Foods that improve your mood
We all know what we eat affects our waistlines, but our food choices can also affect how we feel.
Who hasn't reached for that sugary snack when feeling stressed out?
But there are healthier options that may actually make us feel better, no matter what mood we're in.
On "The Early Show" Monday, Woman's Day magazine Special Projects Director Jaimee Zanzinger pointed to several healthy snacks that double as bad mood-busting foods.
She says, "Countless researchers have compared people who are deficient in particular nutrients to those who eat enough of them and determined that there are real, significant differences in how they feel.
As for the form the foods come in - meals or snacks or both - Zanzinger says that, "While it's ideal to make healthy choices throughout the entire day, one individual food can make a difference. Think about it: If you eat a sugar-heavy doughnut for breakfast, your blood sugar will spike, then drop soon after, leaving you feeling jittery and cranky by mid-morning -- whereas if you eat a bowl of oatmeal, the nutrients in the whole grains stabilize your blood sugar, giving you energy until lunch."
The mood-food connection is actually a two-way street, Zanzinger observes, pointing out that, "When we're feeling down, our first impulse is to reach for the pint of ice creams, but when you get to the bottom of the container, you feel guilty, bloated and unsatisfied. So the key is to stop yourself before you make that bad decision!"
Feeling sluggish? Snack on folate-rich foods:
Spinach is rich in iron, which carries oxygen to your brain. If you're not getting enough iron, you're depriving your brain of oxygen, which can make you feel fatigued. It's also rich in folate, a nutrient that can boost your levels of serotonin, a feel-good hormone.
Citrus can make you feel more alert
Citrus is another great pick, because the vitamin C helps your body absorb iron. Even the scent of citrus may help perk you up. The worst thing you can do is reach for a quick-fix like a candy bar that'll give you a burst of energy but then you'll crash. A food that's full of carbohydrates and fiber, however, like beans, will give you enough energy to power through the afternoon.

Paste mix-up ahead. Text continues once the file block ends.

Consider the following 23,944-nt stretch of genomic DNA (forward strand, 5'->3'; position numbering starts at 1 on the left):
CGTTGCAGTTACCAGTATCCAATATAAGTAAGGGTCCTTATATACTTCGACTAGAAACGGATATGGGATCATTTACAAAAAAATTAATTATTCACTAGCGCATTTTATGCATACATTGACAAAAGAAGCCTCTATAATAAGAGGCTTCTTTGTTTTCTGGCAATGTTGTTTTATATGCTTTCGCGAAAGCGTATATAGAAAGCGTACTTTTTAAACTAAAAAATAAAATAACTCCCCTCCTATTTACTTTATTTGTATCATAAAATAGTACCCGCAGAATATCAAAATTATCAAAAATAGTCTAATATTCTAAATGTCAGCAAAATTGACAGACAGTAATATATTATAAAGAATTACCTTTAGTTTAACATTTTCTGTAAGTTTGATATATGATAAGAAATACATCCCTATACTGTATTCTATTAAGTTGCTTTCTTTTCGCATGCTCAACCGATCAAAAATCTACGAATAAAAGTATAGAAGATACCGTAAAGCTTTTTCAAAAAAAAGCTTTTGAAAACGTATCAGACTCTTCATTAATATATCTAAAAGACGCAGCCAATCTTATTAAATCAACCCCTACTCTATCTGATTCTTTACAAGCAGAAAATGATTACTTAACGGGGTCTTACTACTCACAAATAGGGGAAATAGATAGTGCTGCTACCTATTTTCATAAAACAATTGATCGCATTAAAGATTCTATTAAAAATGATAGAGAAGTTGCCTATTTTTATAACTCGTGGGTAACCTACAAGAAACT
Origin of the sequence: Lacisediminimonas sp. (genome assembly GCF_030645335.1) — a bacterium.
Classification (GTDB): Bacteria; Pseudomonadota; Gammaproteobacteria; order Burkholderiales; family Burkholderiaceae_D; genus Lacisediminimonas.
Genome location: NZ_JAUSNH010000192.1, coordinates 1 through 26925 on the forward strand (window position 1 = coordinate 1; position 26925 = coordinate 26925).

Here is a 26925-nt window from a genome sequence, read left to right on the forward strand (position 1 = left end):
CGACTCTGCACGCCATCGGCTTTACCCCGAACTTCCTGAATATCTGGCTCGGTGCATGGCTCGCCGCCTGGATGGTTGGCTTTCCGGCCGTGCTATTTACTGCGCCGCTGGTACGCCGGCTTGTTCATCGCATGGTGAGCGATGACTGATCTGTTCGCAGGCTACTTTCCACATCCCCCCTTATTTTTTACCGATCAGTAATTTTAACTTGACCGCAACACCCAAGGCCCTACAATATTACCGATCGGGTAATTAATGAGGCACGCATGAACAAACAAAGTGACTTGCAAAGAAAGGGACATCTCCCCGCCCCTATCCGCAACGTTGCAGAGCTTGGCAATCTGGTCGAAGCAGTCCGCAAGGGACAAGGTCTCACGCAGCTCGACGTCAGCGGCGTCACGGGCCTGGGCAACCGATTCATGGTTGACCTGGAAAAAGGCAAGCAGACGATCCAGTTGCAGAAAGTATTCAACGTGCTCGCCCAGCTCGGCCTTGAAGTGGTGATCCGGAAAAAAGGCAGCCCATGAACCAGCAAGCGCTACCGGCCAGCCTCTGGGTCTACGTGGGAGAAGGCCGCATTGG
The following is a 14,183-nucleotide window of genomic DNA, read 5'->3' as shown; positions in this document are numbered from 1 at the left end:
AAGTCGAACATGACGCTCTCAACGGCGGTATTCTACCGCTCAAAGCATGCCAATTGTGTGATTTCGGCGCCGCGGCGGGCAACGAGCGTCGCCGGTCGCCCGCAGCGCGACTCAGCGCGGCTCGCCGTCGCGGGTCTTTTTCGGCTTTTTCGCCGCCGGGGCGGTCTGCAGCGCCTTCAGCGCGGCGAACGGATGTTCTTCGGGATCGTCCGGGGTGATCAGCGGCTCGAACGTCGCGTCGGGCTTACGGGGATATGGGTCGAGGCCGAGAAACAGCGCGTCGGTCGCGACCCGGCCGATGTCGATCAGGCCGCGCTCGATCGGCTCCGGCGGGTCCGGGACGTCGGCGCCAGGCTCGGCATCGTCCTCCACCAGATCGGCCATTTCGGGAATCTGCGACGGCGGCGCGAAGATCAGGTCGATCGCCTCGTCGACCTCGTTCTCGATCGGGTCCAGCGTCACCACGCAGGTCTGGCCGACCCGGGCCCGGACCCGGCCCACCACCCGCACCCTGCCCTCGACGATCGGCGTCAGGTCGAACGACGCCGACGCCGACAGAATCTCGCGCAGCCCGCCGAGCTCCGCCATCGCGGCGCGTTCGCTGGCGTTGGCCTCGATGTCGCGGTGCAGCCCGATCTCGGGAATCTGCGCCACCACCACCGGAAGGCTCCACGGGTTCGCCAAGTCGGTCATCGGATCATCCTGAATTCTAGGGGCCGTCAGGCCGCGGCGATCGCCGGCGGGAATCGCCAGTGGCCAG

Apple with Peanut Butter
Feeling cranky? Try complex carbohydrate and protein combo
Often, crankiness is a result of a blood sugar drop. To combat it, you need the one-two punch from a complex carbohydrate and a protein to keep your blood sugar consistent throughout the day. An apple provides the healthy carbs and the peanut butter has the protein. Some other examples of this combo are carrots and hummus and blueberries and cottage cheese. Now if you need a grab-and-go fix, reach for a handful of edamame. The boiled soybeans are packed with both carbs and protein.
Grilled cheese sandwich with whole wheat bread
Women with PMS symptoms could snack on calcium-rich foods
It turns out that not all comfort foods are our enemies -- grilled cheese on whole grain bread is a perfect combination of carbs and calcium, both of which women particularly need in the days before their periods. Carbs boost seratonin levels, but you want to stick to whole grains, which won't leave you feeling sluggish the way refined carbs do. Researchers have found that some women with PMS have lower blood levels of calcium while they're ovulating, so the calcium-rich cheese will give you the boost you need to feel better.
Sad? Try Omega-3-rich fish
Low levels of omega3 fatty acids have been linked to depression. So you want to load up on oily fish, like salmon, mackerel and sardines. Salmon is also rich in B12, which is a mood-elevating vitamin, so it's a double whammy. If you don't like fish, snack on some walnuts, which are also a great source of omega3s.
Oatmeal with almonds on top
Anxious? Try magnesium-rich food
Both oatmeal and almonds are magnesium-rich foods, and magnesium is a naturally powerful relaxant - it can even help you sleep. In fact, both anxiety and insomnia are signs of magnesium deficiency.
Angry? Try L-Theanine & Vitamin B6 Rich Choices
Green tea contains L-theanine, an amino acid that's been proven to calm you down. You may also feeling irritable because your body is low in vitamin B6, so you can get your fill from foods like bananas, chicken, potatoes and brown rice.
Stressed? Dark chocolate lowers stress hormones
A recent study found that eating just a smidge of dark chocolate, 1.4 ounces, about two squares of a chocolate bar, has the power to lower the stress hormone cortisol in your body. If you feel like having an entire bar on hand is too tempting, pick up a bag of individually-wrapped chocolates, like Ghirardelli or Dove. And here's the best part: if you eat this amount every day, you'll reap even greater benefits.
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